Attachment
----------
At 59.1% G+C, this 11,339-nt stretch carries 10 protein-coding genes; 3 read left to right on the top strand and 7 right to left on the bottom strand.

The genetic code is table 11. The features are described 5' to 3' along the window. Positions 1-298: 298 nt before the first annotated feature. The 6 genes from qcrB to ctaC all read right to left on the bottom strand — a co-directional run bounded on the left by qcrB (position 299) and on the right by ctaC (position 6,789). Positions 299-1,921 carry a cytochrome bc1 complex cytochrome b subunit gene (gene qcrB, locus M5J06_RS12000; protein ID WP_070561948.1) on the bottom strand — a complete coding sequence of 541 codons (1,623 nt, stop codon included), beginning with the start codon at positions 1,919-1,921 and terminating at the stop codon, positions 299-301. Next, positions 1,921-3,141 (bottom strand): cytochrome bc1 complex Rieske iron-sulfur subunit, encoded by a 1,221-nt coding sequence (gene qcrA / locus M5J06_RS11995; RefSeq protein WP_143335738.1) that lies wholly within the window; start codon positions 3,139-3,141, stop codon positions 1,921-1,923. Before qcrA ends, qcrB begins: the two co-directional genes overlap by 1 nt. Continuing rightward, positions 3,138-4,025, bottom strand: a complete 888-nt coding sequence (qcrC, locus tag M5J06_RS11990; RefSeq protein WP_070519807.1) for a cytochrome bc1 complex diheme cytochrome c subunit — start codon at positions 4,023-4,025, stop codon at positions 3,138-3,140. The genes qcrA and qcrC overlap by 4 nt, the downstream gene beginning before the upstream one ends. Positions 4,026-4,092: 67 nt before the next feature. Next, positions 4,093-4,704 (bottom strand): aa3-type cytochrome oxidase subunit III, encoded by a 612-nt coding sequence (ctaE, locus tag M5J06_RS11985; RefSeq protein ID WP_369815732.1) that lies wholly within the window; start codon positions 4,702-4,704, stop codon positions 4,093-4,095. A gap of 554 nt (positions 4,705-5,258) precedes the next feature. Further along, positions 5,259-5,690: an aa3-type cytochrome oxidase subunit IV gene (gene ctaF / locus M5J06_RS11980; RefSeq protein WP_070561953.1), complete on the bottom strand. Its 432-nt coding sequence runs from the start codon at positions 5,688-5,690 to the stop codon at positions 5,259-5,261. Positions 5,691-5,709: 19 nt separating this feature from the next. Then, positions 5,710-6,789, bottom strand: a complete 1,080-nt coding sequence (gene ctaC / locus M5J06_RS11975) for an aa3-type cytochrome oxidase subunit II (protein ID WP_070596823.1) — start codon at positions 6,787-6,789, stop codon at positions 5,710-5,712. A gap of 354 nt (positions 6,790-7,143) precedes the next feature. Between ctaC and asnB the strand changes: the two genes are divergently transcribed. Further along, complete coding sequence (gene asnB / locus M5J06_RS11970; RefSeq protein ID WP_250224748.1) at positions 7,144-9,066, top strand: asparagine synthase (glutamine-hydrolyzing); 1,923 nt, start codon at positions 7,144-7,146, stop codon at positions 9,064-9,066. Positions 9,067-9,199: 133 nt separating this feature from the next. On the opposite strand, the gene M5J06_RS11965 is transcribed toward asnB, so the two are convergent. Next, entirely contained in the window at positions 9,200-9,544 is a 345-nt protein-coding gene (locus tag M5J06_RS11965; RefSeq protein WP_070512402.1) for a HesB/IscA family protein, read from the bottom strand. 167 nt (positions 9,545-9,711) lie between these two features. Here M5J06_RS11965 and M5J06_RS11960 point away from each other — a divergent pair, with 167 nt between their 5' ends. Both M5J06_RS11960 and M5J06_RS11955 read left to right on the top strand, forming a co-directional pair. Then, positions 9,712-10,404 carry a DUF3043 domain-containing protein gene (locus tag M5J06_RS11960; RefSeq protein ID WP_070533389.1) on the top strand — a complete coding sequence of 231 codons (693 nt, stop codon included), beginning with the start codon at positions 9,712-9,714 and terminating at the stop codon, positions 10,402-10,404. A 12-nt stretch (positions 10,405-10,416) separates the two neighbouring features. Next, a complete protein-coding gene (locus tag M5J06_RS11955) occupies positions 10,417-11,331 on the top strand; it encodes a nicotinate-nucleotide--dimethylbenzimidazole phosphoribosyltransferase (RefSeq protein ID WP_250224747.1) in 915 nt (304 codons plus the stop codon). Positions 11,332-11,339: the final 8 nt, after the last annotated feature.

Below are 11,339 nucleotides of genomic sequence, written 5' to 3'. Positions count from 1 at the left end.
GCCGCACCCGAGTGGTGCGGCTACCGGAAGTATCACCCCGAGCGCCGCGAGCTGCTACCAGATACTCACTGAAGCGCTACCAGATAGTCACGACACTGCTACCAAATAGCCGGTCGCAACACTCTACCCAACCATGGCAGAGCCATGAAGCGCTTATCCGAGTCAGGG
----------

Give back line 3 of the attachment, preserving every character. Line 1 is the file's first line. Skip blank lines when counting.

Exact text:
Below are 11,339 nucleotides of genomic sequence, written 5' to 3'. Positions count from 1 at the left end.